October 2016: Journal of Infection and Chemotherapy: Official Journal of the Japan Society of Chemotherapy
Yohei Maki, Seishi Furukawa, Yuki Kodama, Kaeko Sumiyoshi, Emi Kino, Hiroshi Sameshima
Helicobacter cinaedi is a rare pathogen but known to cause bacteremia, cellulitis and enterocolitis. Recently, cases of involving various organs are increasingly reported such as endocarditis, meningitis, and kidney cyst infection. We report a case of intrauterine H. cinaedi infection leading preterm birth and neonatal sepsis. A 29-year-old pregnant women who was no underlying disease hospitalized due to threatened preterm labor at 22 weeks of gestation. Clinical findings showed uterine tenderness, fever, leukocytosis and elevated C-reactive protein...
June 2016: Journal of Infection and Chemotherapy: Official Journal of the Japan Society of Chemotherapy
Takako Taniguchi, Wataru Yamazaki, Yuji Saeki, Ichiro Takajo, Akihiko Okayama, Tetsuya Hayashi, Naoaki Misawa
Helicobacter cinaedi infection has been recognized as an increasingly important emerging disease in humans. Infection with H. cinaedi causes bacteremia, cellulitis and enteritis. H. cinaedi has been isolated from non-human sources, including dogs, cats and rodents; however, it remains unclear whether animal strains are pathogenic in humans and as zoonotic pathogens. In this study, H. cinaedi isolates were recovered from a dog and a hamster, and the ability of these isolates to adhere to, invade and translocate across polarized human intestinal epithelial Caco-2 cells was examined in vitro...
May 3, 2016: Journal of Veterinary Medical Science
S Shimizu, H Shimizu
Helicobacter cinaedi is an emerging Gram-negative spiral bacillus that was first reported in 1984. It has been implicated as a cause of gastroenteritis and bacteraemia in immunocompromised individuals. Helicobacter cinaedi-associated bacteraemia is sometimes accompanied by skin lesions; however, the cutaneous manifestations of this pathogen are not widely known. To our knowledge, a comprehensive review with detailed analysis of skin lesions associated with H. cinaedi has not been conducted. This article summarizes the clinical appearance of H...
July 2016: British Journal of Dermatology
A Imafuku, H Araoka, K Tanaka, Y Marui, N Sawa, Y Ubara, K Takaichi, Y Ishii, S Tomikawa
Helicobacter cinaedi can cause bacteremia mainly in immunocompromised patients. We present the clinical characteristics of H. cinaedi bacteremia in 4 renal transplant patients. Interestingly, all cases showed triggers of bacterial translocation: 2 cases developed after colonic perforation caused by diverticulitis, 1 case developed post cholecystectomy, and the remaining patient had chronic diarrhea. Accordingly, bacterial translocation caused by severe gastrointestinal complication could be a cause of H. cinaedi bacteremia...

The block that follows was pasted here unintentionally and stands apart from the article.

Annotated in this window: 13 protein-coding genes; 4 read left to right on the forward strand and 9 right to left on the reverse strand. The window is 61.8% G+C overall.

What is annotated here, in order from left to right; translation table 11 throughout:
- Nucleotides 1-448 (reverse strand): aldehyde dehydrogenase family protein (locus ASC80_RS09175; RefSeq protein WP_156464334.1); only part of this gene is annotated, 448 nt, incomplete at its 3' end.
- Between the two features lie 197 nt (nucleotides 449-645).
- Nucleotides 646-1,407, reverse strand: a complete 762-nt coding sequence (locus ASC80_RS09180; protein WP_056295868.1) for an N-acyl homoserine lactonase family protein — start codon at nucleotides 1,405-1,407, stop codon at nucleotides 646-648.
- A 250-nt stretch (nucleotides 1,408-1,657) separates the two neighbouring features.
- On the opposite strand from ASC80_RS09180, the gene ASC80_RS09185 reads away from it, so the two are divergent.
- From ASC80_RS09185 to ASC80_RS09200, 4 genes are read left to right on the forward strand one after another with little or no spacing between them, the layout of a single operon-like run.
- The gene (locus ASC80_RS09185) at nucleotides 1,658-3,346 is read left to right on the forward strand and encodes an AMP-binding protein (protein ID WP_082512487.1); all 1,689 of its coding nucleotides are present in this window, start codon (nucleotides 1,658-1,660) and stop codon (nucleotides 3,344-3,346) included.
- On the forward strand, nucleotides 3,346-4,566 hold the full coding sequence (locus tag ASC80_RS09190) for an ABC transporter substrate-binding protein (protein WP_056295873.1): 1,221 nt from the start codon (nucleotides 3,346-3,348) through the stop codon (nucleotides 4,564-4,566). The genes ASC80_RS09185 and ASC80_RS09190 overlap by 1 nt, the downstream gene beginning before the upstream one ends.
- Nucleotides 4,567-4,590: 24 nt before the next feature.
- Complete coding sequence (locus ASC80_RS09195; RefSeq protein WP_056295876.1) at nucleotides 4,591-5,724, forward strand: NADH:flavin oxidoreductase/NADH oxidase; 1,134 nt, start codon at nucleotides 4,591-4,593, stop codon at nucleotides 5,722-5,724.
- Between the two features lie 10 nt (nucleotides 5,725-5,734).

February 2016: Transplant Infectious Disease: An Official Journal of the Transplantation Society
Hans Linde Nielsen, Jørgen Prag, Karen Angeliki Krogfelt
An otherwise healthy 36-year-old man was hospitalised due to a traumatic tear of the meniscus in the left knee. An arthroscopy was performed and his meniscus was partially resected. Thirty days later, he was rehospitalised with arthritis in the left knee and cellulitis on the left tibia. Helicobacter cinaedi was isolated from the synovial fluid, which was incubated in a BACTEC Paediatric bottle. The patient was treated with oral rifampicin and moxifloxacin for 6 weeks with good clinical response without relapse...
2015: BMJ Case Reports
Bram Flahou, Emiko Rimbara, Shigetarou Mori, Freddy Haesebrouck, Keigo Shibayama
In the past year, a substantial number of (putative) novel Helicobacter species have been described, including Helicobacter himalayensis colonizing the Himalayan marmot and Helicobacter apodemus, colonizing the Korean striped field mouse. In addition, a putative novel gastric Helicobacter species was identified in wild gorillas and chimpanzees, for which the name "Candidatus H. homininae" was proposed. A high incidence of gastric non-H. pylori Helicobacter infection was described in China and multiple case reports have described the involvement of enterohepatic Helicobacter species, especially Helicobacter cinaedi, in a wide range of diseases...
September 2015: Helicobacter